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Law School Rankings to Students: Don't Tell Me What You Want, What You Really, Really Want

Let's just say that when it comes to addressing what law students want out of a legal education, those who rank law schools aren't singing the Spice Girls' popular lyrics, tell [us] what you want, what you really, really want.  At least, that's the conclusion of a recent survey by the National Jurist, which found a wide disparity between those factors that are considered influential in the US News & World Report law school rankings and those factors that matter to students. 

In a discussion of the National Jurist study , Debra Cassens Weiss at ABA Journal News describes:

The top factors named by law students were quality of teaching, bar passage rate, placement rate at nine months, practical skills training and faculty-student relations. But U.S. News doesn’t consider quality of teaching, practical skills training or faculty-student relations, while bar passage rate and placement have low importance in the U.S. News rankings.  In U.S. News, reputation among law professors and deans accounts for 25 percent of a law school’s rank, while reputation by judges and lawyers accounts for 15 percent. That is followed by placement rate at nine months after graduation (14 percent), median LSAT scores (12.5 percent) and undergrad GPA (10 percent).

Bloggers have had plenty to say about the mismatch between student demands on the one hand, and law school rankings on the other.   At How to Build A Solo Practice, Susan Cartier Liebel isn't surprised that law school rankings don't reflect student desires.  In Cartier Liebel's view, the omission explains why law schools don't offer more practical training or management classes:  because these courses won't elevate a law school's rating, whereas the GPA of an entering class or the school's reputation among other judges and lawyers matter significantly.  Cartier Liebel recommends that law schools pay attention to paying customers, the students:

Create an educational experience comprised of doctrinal and practical skills classes in proper balance and at a fair price.  This school would have so many high caliber students they wouldn't have to artificially decrease the admitting class size to raise entering students' G.P.A.'s.  Or produce fewer graduates to have what appears then to be a higher placement statistic. The employers at their job fairs would actually want them and not dread another graduating class who know very little. Whether looking to be employed by another or to strike out on their own, these students would be well prepared and a credit to the profession.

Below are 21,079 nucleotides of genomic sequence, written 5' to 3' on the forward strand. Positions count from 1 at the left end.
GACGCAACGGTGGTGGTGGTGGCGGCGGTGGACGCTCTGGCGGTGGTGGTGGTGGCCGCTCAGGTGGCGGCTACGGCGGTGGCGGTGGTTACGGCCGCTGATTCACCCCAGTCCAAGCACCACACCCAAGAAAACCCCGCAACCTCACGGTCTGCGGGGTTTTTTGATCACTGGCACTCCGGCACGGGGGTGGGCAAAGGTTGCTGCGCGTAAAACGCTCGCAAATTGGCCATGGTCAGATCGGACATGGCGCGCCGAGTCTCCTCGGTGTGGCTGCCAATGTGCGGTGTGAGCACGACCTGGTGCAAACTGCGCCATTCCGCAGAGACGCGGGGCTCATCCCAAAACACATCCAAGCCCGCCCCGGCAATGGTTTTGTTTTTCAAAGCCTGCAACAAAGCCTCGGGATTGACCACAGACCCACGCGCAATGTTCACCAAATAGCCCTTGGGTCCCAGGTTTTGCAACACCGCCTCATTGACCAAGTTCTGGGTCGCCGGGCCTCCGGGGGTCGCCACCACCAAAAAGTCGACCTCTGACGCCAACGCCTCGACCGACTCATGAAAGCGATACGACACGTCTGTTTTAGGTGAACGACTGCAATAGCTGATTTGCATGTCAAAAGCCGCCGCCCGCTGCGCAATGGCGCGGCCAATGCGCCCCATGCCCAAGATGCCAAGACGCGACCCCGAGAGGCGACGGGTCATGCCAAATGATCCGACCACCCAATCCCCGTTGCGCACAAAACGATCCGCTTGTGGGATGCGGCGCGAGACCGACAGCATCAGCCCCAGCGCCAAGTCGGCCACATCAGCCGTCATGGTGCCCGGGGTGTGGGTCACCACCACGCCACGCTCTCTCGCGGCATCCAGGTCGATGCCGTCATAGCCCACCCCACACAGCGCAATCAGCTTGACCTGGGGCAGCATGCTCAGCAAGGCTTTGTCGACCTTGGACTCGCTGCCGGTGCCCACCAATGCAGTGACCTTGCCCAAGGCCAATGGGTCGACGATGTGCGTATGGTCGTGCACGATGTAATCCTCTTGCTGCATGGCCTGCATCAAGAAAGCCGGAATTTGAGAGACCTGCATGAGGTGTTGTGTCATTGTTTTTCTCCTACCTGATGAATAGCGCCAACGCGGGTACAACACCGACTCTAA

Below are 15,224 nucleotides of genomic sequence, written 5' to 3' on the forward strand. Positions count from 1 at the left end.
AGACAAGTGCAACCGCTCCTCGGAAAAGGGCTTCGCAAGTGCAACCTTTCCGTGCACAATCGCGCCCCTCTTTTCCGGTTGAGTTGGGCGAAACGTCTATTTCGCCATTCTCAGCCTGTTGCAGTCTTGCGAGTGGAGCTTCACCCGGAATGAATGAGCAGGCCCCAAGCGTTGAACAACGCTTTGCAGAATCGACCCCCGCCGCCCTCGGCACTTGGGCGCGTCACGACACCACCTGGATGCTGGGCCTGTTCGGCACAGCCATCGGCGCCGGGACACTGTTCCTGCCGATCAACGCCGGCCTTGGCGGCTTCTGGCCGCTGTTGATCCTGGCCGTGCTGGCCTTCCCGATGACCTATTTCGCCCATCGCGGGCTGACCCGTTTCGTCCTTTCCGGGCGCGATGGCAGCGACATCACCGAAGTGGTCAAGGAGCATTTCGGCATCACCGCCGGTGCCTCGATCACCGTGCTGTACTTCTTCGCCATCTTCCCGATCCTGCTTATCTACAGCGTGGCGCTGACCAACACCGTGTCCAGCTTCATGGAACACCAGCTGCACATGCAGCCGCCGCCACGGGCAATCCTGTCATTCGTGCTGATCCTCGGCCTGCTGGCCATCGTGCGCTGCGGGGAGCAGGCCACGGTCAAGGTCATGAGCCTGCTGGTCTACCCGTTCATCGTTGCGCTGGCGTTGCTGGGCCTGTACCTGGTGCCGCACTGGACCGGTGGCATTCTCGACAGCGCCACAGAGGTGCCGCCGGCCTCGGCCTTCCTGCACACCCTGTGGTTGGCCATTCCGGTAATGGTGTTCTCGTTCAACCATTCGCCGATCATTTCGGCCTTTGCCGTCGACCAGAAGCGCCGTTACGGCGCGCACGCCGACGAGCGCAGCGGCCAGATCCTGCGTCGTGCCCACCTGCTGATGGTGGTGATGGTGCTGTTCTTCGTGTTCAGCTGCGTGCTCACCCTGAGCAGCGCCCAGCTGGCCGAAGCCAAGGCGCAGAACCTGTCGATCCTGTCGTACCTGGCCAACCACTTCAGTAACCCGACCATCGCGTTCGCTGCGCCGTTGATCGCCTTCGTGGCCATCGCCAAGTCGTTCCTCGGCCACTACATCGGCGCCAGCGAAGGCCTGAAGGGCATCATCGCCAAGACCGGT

Scott Greenfield at Simple Justice agrees that law school education needs to change, and focus on what ought to be its mission:  preparing students to become lawyers.  Greenfield envisions "Scott's Law School," where law professors are forbidden to publish in law reviews since according to Greenfield, no one except other law professors read them (actually, perusing recent law reviews is one of my guilty pleasures while I'm at the law library).  And students would learn practical skills such as dealing with clients, judges and adversaries.  Chuck Newton, the Third Wave Lawyer also endorses a move towards more practical education here and describes a program at Detroit Mercy that is doing just that.

I haven't found much discussion of this issue at law professor blogs (give a holler in the comments if I missed you!).  However, one commenter at Tax Prof Blog wonders whether law student are sufficiently qualified to evaluate the quality of a law school, or to know what aspects of legal education are important.  I'm in agreement here, as well.  Though I believe that students should have access to practical courses, in my view, the most important skills that law school teaches are (1) writing ability and (2) analytical thinking.  These skills, particularly good writing, are virtually impossible to develop on the job simply because they take time and practice to perfect.  Yet "legal writing" isn't a very sexy skill; I can't see law students ever demanding more legal writing courses -- though many, myself included, appreciate the value of writing ability once in practice.

Finally, as much as our legal education system needs reform, believe it or not, there are some who look to our legal education system as a model.  Consider this opinion piece from the Korea Times (11/20/07) commenting on the dismal legal education system in Korea:

Generally speaking, U.S. law practice is significantly more developed and sophisticated ... U.S. lawyers are expected and trained to think three, four steps ahead and be proactive ... The chances are average local Korean practitioners or even the relatively good ones will not be able to meet the high expectations of a U.S. client.'' [from Chun Y. Yang, a Korean practitioner]  President Roh Moo-hyun and the National Assembly know there is a problem. The Law School Bill states, "Under the current system to nurture legal professionals, a gap exists between legal education and legal practices. Also the current system does not sufficiently nurture legal professionals who have expertise in preventing and addressing legal disputes. Therefore, the purpose of this amendment is to provide legal services which meet citizens' various needs by introducing a U.S.-style law school system.''

The article recommends that law professors "stop lecturing and focus on nurturing critical thinking and logical reasoning skills by engaging students" through methods like the Socratic method.

Bottom line:  while legal education in the U.S. may have its problems, it could be much worse. Is that why it hasn't yet changed?

Posted by Carolyn Elefant on November 20, 2007 at 06:28 PM | Permalink | Comments (0)


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